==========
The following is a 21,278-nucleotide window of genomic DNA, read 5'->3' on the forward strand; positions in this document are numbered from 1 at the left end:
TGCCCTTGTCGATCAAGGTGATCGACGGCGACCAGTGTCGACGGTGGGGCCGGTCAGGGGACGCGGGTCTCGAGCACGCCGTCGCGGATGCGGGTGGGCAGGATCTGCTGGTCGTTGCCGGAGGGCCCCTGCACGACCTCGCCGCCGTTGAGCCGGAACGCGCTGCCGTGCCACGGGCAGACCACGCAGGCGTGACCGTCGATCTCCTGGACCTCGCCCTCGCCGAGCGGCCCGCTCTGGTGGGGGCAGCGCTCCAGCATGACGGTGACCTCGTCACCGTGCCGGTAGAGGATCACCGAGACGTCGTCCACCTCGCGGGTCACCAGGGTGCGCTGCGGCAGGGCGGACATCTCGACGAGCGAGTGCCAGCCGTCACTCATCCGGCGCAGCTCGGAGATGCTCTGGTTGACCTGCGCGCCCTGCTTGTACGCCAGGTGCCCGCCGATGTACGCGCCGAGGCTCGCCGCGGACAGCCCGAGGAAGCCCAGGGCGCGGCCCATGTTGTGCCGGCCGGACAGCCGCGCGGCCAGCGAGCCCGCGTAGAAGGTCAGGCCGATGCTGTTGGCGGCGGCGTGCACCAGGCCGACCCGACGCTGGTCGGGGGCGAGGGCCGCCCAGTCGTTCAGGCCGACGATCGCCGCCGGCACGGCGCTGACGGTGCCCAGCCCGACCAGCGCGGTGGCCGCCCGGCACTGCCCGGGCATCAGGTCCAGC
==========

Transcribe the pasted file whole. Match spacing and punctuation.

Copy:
The following is a 21,278-nucleotide window of genomic DNA, read 5'->3' on the forward strand; positions in this document are numbered from 1 at the left end:
TGCCCTTGTCGATCAAGGTGATCGACGGCGACCAGTGTCGACGGTGGGGCCGGTCAGGGGACGCGGGTCTCGAGCACGCCGTCGCGGATGCGGGTGGGCAGGATCTGCTGGTCGTTGCCGGAGGGCCCCTGCACGACCTCGCCGCCGTTGAGCCGGAACGCGCTGCCGTGCCACGGGCAGACCACGCAGGCGTGACCGTCGATCTCCTGGACCTCGCCCTCGCCGAGCGGCCCGCTCTGGTGGGGGCAGCGCTCCAGCATGACGGTGACCTCGTCACCGTGCCGGTAGAGGATCACCGAGACGTCGTCCACCTCGCGGGTCACCAGGGTGCGCTGCGGCAGGGCGGACATCTCGACGAGCGAGTGCCAGCCGTCACTCATCCGGCGCAGCTCGGAGATGCTCTGGTTGACCTGCGCGCCCTGCTTGTACGCCAGGTGCCCGCCGATGTACGCGCCGAGGCTCGCCGCGGACAGCCCGAGGAAGCCCAGGGCGCGGCCCATGTTGTGCCGGCCGGACAGCCGCGCGGCCAGCGAGCCCGCGTAGAAGGTCAGGCCGATGCTGTTGGCGGCGGCGTGCACCAGGCCGACCCGACGCTGGTCGGGGGCGAGGGCCGCCCAGTCGTTCAGGCCGACGATCGCCGCCGGCACGGCGCTGACGGTGCCCAGCCCGACCAGCGCGGTGGCCGCCCGGCACTGCCCGGGCATCAGGTCCAGC